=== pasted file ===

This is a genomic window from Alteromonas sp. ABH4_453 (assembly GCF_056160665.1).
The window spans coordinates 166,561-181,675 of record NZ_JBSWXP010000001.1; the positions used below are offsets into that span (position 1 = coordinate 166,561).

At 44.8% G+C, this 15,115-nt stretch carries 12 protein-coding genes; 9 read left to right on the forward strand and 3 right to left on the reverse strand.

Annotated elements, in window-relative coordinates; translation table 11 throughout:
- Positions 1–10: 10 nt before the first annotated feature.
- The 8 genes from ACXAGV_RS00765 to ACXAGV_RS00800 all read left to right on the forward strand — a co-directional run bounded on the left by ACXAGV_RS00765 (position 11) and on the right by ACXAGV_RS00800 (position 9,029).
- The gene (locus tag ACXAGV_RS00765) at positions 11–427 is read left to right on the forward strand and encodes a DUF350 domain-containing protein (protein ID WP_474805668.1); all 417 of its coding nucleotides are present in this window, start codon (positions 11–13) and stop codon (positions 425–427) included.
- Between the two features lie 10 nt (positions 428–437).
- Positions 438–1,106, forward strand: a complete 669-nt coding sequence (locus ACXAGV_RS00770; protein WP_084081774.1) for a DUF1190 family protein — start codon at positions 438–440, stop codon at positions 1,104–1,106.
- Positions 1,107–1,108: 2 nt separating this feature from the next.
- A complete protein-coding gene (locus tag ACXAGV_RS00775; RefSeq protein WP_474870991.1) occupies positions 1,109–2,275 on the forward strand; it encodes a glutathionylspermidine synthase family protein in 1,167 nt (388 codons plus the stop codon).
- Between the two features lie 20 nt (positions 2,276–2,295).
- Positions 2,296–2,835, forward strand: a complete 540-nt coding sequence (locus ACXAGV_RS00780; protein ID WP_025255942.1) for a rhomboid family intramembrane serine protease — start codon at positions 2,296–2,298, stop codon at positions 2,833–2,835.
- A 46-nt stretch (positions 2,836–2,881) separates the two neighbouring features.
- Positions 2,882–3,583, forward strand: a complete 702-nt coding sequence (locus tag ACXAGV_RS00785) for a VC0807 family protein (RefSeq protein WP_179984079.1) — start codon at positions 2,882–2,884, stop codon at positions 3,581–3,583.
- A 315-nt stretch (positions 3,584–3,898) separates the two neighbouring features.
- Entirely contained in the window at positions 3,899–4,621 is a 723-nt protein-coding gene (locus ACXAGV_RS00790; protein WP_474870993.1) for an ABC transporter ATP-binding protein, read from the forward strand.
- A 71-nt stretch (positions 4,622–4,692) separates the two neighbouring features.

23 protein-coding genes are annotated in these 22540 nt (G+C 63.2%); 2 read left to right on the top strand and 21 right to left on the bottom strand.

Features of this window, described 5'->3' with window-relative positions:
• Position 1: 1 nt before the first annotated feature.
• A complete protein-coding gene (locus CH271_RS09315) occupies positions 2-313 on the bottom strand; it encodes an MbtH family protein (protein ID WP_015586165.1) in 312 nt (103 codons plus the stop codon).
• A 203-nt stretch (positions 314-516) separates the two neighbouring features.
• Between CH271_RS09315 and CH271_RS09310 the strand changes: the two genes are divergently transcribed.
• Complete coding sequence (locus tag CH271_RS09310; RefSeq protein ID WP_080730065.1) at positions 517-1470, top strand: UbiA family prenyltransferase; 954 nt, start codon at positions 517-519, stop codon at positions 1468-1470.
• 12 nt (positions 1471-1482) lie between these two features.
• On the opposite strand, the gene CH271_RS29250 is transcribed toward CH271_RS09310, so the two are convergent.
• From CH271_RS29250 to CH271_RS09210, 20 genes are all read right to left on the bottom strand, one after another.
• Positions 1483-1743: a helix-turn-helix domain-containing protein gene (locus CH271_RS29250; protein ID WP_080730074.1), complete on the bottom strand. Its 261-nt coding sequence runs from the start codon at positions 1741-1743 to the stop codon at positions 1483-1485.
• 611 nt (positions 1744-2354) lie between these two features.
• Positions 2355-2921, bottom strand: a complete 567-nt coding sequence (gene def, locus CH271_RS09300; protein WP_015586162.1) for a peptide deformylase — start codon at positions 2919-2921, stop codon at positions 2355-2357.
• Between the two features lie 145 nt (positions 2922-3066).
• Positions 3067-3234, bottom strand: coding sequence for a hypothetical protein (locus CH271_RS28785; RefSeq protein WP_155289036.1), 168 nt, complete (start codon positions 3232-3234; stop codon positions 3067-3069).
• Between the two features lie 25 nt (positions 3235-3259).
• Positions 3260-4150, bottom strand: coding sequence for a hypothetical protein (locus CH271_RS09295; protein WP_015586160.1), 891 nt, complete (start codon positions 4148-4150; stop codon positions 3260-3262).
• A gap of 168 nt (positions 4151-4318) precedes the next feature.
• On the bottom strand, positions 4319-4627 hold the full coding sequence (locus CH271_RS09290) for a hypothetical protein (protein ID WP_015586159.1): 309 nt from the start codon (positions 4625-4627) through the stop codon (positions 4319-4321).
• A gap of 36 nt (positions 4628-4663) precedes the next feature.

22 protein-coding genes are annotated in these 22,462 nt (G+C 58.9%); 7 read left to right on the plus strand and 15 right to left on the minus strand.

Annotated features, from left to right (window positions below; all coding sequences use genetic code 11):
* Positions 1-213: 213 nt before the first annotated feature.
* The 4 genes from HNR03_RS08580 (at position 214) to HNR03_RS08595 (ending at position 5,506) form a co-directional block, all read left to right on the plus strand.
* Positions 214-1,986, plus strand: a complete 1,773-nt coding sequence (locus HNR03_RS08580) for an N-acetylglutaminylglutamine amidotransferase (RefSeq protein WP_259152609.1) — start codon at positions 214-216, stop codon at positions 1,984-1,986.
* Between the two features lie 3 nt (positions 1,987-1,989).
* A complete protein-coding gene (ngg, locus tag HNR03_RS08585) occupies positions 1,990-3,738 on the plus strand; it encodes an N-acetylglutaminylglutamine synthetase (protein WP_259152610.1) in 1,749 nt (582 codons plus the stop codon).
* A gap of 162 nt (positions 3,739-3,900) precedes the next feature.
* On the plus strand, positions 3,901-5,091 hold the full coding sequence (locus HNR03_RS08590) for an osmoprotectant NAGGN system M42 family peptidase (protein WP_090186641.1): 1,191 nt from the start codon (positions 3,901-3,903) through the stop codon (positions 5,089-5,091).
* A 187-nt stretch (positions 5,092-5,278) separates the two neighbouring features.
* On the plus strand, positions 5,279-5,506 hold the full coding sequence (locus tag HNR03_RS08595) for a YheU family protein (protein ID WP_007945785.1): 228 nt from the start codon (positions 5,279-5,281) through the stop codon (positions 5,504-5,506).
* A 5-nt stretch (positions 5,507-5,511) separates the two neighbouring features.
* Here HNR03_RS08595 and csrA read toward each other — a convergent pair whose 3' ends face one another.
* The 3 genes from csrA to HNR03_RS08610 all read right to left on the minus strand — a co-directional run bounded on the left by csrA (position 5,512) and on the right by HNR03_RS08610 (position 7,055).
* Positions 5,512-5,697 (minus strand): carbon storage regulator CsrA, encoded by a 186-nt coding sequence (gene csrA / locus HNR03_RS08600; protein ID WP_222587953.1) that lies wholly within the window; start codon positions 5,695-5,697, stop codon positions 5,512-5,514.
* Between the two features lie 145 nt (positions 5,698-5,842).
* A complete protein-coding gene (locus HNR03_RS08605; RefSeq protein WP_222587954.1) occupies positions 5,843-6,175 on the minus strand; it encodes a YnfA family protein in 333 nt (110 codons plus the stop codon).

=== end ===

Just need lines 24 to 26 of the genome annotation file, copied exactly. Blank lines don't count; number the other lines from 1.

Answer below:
• Between CH271_RS09315 and CH271_RS09310 the strand changes: the two genes are divergently transcribed.
• Complete coding sequence (locus tag CH271_RS09310; RefSeq protein ID WP_080730065.1) at positions 517-1470, top strand: UbiA family prenyltransferase; 954 nt, start codon at positions 517-519, stop codon at positions 1468-1470.
• 12 nt (positions 1471-1482) lie between these two features.